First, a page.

Our next step is to organise a high level strategic meeting to examine other partnership opportunities across the Council, beyond education, and to select a small number of initiatives to take forwards in a productive and coherent manner.

 Other suggestions are very welcome.

Developing my role

As Head of Education I had a very clear and unambiguous role, i.e.  I was responsible for everything which came under the banner of education of children and young people from 3-18 years of age.  In my new role as Acting Director of Education and Children’s Services I have a much wider remit which includes the oversight of education but also gives me responsibility for the social care agenda for children and families in East Lothian.  I’m fortunate to have two outstanding heads of service in the form of Alan Ross, Head of Children’s Services, and Maureen Jobson, Acting Head of Education, both of whom have tremendous experience in their respective fields and can be relied upon to deal with the business of managing our £85 million budget whilst also contributing and shaping our strategic direction.

As Director I also have a major corporate responsibility as a member of the Board of Directors, alongside the other directors and the chief executive.  It’s this area that has perhaps the greatest potential for seeing a change in the way that we do things in East Lothian.  For example, we have agreed following our recent Managers Conference to revise our corporate plan to consider things in a much more thematic approach than simply from a service perspective.  For example, by considering the corporate parenting agenda as a theme we can begin consider how each of the discrete services can work together more effectively to provide a service which has a positive impact on the lives of Looked After and Accommodated Children – as opposed to one where the needs of the individual service took precedence over the needs of the child.

As a Director I also play a key role in the interface with the elected administration through working closely with the convener pf education and children’s services and other senior members of the administration in assisting them to fulfil their democratically elected agenda. The range and number of meetings can be a burden in terms of the time required but this is a necessary outcome of democratic accountability if we are to ensure that local government is properly managed and effectively delivered.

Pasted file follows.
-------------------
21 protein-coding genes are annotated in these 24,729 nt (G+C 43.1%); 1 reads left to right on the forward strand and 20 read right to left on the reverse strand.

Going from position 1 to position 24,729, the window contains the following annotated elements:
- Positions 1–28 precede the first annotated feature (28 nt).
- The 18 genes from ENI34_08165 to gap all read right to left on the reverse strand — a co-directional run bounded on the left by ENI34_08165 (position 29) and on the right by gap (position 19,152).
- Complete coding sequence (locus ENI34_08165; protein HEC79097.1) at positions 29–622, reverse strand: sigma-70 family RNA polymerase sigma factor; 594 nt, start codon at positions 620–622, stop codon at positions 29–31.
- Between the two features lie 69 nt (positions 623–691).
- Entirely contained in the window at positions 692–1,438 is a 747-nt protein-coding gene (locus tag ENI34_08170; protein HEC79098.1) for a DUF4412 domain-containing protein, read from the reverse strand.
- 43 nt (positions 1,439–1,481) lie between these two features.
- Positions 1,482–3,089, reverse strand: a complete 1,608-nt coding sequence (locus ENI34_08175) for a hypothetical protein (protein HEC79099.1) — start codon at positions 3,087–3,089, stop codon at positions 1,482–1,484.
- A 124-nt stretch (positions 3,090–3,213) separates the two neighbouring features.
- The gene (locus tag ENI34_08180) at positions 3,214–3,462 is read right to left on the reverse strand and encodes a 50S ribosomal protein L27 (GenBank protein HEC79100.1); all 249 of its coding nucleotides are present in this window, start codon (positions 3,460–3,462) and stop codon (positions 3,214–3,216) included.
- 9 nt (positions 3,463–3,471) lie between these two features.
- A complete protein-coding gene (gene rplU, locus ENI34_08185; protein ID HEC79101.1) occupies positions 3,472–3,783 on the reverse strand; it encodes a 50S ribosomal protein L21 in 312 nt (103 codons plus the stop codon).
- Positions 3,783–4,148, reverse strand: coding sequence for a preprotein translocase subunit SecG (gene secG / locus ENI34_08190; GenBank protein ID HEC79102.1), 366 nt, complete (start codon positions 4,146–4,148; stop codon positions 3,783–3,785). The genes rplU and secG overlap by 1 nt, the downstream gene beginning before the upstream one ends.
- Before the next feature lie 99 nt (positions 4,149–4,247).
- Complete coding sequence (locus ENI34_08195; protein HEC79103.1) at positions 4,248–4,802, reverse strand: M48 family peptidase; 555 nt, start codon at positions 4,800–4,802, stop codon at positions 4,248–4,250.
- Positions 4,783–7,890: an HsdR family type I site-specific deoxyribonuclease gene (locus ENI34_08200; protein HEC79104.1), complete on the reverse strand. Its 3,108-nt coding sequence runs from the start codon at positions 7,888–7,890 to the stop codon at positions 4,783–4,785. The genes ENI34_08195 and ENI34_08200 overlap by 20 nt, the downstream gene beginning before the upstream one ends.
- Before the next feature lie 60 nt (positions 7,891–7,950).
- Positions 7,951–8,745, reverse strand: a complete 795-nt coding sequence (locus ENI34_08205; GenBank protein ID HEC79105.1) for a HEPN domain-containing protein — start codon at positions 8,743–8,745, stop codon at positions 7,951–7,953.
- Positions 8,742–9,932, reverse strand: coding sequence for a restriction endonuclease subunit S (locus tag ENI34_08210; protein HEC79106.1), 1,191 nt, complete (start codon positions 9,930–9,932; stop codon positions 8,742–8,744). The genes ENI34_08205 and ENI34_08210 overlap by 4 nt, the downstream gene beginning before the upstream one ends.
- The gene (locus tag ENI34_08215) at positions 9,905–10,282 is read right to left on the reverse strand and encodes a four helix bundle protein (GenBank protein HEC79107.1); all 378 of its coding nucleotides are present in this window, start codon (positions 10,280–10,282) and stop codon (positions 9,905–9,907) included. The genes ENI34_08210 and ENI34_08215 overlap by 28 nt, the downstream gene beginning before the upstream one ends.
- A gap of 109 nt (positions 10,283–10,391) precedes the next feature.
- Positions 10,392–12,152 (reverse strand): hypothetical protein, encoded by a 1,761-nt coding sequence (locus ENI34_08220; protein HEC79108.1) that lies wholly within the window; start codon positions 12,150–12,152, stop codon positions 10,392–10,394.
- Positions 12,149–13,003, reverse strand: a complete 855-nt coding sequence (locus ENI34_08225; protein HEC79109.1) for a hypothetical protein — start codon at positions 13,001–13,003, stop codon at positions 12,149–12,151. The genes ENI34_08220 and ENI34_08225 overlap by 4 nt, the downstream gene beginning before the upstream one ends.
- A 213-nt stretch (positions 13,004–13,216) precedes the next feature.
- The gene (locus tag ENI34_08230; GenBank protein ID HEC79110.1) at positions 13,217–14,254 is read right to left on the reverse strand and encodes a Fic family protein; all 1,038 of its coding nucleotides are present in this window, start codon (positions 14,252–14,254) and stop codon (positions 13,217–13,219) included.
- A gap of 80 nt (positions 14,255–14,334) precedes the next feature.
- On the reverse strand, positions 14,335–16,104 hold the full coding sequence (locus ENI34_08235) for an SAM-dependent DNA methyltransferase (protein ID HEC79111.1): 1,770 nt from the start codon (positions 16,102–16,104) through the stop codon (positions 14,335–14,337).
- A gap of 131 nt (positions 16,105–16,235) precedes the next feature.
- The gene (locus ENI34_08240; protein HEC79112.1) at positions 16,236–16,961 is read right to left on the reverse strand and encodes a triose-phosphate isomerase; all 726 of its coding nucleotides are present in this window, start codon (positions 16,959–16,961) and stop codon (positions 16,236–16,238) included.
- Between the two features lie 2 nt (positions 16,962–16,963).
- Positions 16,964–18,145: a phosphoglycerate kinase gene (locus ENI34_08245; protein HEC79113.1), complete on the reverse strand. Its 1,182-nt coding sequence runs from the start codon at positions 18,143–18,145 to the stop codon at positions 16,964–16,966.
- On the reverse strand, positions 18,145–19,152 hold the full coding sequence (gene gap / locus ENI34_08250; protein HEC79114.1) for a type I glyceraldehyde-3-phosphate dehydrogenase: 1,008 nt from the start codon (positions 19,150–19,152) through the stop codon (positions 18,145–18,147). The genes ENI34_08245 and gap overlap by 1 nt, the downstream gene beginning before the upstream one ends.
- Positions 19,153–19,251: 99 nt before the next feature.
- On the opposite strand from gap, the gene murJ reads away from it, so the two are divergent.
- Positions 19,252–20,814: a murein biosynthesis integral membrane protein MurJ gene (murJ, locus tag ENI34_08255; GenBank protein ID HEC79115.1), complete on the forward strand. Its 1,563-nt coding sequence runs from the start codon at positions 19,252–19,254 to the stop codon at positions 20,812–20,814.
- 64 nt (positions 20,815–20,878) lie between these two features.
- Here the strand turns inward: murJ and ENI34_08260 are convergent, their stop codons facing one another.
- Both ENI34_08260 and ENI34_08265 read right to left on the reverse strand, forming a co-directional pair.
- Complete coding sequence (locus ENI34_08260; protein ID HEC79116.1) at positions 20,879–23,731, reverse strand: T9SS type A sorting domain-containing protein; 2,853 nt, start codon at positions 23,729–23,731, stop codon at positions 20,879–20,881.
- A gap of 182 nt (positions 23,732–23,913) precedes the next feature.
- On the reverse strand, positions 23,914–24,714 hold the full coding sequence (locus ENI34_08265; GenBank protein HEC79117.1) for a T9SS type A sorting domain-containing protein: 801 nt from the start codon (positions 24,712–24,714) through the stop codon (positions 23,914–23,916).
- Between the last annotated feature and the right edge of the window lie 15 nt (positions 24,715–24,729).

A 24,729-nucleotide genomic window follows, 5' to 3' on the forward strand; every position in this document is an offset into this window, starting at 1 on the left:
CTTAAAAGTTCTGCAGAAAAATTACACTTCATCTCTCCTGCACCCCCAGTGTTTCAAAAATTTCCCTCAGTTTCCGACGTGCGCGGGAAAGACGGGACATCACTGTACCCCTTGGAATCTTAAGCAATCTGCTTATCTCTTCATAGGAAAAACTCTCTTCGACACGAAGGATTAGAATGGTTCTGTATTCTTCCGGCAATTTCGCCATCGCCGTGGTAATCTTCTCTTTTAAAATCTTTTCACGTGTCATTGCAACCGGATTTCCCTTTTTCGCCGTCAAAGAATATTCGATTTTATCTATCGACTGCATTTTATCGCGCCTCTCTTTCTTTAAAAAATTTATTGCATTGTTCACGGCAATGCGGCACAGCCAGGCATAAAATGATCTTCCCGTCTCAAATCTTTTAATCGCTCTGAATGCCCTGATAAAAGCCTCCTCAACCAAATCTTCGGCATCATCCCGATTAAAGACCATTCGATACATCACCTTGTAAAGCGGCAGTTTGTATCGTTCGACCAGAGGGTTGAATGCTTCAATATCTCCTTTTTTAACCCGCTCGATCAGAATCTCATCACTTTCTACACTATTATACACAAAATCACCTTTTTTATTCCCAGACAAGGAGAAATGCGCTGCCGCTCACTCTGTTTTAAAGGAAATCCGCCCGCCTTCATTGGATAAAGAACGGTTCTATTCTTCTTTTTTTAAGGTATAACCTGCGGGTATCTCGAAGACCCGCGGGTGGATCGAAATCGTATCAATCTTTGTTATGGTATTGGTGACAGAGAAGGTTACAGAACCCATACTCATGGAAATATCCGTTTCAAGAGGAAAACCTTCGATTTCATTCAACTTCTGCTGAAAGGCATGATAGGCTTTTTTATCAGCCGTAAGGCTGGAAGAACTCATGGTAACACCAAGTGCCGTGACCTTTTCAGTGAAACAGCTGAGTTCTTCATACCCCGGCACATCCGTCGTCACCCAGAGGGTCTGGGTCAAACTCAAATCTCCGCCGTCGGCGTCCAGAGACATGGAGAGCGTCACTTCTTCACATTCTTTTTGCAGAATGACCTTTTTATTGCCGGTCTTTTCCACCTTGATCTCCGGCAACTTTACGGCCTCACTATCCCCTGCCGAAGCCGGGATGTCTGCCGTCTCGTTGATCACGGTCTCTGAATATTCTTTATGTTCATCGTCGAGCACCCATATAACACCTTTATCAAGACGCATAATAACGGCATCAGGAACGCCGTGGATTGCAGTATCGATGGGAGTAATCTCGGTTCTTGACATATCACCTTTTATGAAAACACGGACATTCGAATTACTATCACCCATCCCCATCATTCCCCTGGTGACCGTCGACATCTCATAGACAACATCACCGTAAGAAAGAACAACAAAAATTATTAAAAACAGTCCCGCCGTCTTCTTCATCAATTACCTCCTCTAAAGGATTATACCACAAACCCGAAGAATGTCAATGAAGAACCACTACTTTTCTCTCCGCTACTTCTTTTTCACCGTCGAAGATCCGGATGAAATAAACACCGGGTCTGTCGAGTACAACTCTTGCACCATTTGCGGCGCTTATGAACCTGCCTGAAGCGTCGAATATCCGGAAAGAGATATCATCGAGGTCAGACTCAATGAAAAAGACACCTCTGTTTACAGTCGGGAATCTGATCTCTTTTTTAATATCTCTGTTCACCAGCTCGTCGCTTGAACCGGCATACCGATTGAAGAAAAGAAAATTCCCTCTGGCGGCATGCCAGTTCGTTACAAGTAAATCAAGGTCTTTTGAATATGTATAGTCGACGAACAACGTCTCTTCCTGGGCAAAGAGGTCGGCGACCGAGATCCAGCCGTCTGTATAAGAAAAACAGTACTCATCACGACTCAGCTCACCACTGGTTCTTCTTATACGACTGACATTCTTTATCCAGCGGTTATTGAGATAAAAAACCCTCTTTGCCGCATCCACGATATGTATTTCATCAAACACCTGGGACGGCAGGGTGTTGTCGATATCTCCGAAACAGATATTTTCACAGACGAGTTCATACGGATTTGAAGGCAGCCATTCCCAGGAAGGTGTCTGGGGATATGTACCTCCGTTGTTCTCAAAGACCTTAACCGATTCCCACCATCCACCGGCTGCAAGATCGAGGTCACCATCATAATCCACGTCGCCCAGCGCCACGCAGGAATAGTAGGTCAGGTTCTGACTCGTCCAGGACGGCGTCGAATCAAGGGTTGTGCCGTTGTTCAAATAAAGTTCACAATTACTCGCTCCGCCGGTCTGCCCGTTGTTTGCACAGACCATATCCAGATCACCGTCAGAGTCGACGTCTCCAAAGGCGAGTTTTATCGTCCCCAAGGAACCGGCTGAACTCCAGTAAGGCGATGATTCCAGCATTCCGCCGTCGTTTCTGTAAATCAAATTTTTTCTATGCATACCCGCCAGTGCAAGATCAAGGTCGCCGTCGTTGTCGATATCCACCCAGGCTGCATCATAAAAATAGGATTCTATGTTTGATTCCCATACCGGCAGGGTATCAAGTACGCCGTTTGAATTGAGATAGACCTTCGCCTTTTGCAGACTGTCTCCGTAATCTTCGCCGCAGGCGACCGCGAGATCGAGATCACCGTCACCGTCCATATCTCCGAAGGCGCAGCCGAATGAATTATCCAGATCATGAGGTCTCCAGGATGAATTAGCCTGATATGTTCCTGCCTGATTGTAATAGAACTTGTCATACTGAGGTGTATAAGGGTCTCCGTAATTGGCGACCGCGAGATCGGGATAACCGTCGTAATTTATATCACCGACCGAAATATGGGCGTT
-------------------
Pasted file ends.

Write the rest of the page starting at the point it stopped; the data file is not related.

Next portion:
I’m also heavily involved in developing our strategy and practice in relation to the integration of various services to ensure that we work together effectively to meet the needs of young people and families.  As the chair of the Chief Officers group which includes senior representatives from education, police, health, the voluntary sector, children’s services and elected members we have begun to see a more connected approach to planning and the use of limited resources.  One of the exciting dimensions of this approach is our emerging strategic emphasis on Early Year and Parenting.  I have used this concept as a prism through which to reflect upon all aspects of our practice – that is not to say that everything that we do can be explicitly connected to early years or parenting – but that it’s a useful process through which we can begin to align resources and our practice to make substantive , long-term impact on the lives of children who otherwise would be trapped by the generational cycle of disengagement and poor outcomes which can afflict so many families.

In addition to these long term agendas there are of course the wide range of day-to-day issues which can land on my desk as the person with whom the “buck stops” – in many ways these are the bread and butter of my job but there does remain a danger that they can draw you into that cycle of “fixing things” – a phenomenon I recently wrote about – as opposed to considering the underlying issues which often underpin the day-to-day problems. This does require a disciplined approach if I am not to get lost in the detail and keep myself focused upon the bigger picture – which doesn’t always happen.  To that extent I think the role of this Learning Log is absolutely crucial as it’s the one of the few times in my working week when I have the freedom to explore ideas, reflect upon my work and consider the “opposite worlds” which might provide a more fruitful outcome than our current practice which can so dominate our lives.

Looking forwards I reckon I also have key role to sustain and support my colleagues who are dealing with issues at a face-to-face level with our customers – our senior leaders in schools and children’s services face innumerable challenges and do so in such positive and professional manner which explains why our respective services are of such a high standard. Nevertheless, such challenges inevitably take their toll which is why it is my intention in the coming year to work with my colleagues at a much closer personal level by regularly visiting them on site, attempting to understand their problems and offering my support both in a practical sense and in a longer-term strategic manner to change the way in which we do things.

Reconfiguring services – meeting the challenge

We held a very successful “Corporate Parenting” Conference today at the Marine Hotel, North Berwick. .

Adam Ingram MSP , Minister for Children and Early Years gave a  well informed and committed keynote address and emphasised the need for us to collectively address the needs of Looked After and Accommodated Children and to focus upon the improving outcomes for such children, namely: